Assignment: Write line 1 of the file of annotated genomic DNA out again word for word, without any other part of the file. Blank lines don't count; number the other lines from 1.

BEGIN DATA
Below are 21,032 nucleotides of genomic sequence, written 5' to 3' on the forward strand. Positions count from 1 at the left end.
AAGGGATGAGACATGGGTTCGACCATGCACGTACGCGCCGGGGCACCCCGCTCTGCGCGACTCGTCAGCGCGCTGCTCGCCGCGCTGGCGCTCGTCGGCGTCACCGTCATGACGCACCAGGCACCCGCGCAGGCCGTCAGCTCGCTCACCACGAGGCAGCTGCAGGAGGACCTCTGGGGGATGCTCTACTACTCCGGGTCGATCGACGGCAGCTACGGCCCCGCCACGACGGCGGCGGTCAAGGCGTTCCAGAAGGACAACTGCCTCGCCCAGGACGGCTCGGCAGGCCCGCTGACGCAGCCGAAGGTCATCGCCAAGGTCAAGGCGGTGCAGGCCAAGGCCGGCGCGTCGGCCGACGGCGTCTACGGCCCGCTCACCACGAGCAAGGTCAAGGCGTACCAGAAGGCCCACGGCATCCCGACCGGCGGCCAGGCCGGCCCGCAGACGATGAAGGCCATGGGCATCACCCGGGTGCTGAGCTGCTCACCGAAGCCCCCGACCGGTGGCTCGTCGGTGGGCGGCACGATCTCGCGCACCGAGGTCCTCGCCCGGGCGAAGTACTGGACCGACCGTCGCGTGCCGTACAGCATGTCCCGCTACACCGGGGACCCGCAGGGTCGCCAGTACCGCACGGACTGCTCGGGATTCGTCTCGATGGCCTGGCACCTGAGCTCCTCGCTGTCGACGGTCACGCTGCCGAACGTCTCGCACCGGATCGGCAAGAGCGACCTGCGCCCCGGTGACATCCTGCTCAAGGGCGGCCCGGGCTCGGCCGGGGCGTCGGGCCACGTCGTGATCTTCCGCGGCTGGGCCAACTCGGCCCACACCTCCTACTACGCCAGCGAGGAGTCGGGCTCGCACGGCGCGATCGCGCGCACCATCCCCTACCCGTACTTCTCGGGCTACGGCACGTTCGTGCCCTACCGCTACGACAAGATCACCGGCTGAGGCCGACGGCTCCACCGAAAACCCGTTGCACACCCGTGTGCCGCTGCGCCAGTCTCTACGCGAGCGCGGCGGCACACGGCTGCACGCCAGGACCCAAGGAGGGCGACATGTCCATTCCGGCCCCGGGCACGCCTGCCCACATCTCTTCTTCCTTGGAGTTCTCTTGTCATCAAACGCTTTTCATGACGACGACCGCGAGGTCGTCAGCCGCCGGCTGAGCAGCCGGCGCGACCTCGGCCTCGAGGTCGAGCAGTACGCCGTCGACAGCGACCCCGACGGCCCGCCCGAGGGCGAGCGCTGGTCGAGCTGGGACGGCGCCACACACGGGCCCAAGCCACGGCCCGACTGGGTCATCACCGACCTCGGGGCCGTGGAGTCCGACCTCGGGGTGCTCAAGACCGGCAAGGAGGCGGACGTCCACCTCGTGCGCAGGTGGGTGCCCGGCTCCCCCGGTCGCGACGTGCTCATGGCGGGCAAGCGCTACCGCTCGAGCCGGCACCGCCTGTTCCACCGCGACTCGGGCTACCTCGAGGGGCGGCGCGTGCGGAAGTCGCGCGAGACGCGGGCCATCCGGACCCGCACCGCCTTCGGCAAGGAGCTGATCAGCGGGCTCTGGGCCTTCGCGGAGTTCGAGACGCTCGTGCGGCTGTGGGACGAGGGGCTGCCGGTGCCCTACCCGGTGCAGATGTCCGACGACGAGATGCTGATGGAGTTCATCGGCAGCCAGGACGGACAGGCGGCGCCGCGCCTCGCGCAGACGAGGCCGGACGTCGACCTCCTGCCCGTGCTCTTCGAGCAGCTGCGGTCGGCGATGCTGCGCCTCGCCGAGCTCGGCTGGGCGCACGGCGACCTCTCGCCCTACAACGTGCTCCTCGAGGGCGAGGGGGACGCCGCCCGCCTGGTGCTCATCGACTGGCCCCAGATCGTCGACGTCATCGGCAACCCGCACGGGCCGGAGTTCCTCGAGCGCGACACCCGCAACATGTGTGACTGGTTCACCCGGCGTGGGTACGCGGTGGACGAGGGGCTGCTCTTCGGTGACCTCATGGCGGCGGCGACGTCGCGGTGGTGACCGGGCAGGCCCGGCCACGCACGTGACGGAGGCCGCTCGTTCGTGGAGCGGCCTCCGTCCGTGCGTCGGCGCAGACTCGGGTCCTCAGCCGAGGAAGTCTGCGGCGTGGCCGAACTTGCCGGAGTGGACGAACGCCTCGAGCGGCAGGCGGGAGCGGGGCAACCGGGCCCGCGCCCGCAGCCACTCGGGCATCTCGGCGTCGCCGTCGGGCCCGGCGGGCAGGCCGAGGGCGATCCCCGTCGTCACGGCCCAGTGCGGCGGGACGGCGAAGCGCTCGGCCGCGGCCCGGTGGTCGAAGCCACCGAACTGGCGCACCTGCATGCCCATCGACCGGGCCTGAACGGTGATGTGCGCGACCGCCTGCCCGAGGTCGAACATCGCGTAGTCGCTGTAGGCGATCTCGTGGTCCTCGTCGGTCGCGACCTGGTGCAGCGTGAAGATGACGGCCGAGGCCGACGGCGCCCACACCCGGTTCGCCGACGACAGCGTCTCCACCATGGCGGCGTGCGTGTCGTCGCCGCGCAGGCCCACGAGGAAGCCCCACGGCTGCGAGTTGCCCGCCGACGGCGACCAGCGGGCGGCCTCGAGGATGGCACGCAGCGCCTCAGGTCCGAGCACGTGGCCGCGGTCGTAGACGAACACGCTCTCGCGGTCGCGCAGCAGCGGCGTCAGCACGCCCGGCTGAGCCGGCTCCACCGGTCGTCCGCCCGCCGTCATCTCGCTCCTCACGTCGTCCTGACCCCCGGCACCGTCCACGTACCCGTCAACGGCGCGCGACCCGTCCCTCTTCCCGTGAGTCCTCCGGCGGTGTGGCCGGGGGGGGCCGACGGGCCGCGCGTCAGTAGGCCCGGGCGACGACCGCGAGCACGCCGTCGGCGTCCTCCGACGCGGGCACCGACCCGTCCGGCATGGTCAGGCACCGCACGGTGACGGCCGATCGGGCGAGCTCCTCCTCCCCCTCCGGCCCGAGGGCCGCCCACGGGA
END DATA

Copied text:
Below are 21,032 nucleotides of genomic sequence, written 5' to 3' on the forward strand. Positions count from 1 at the left end.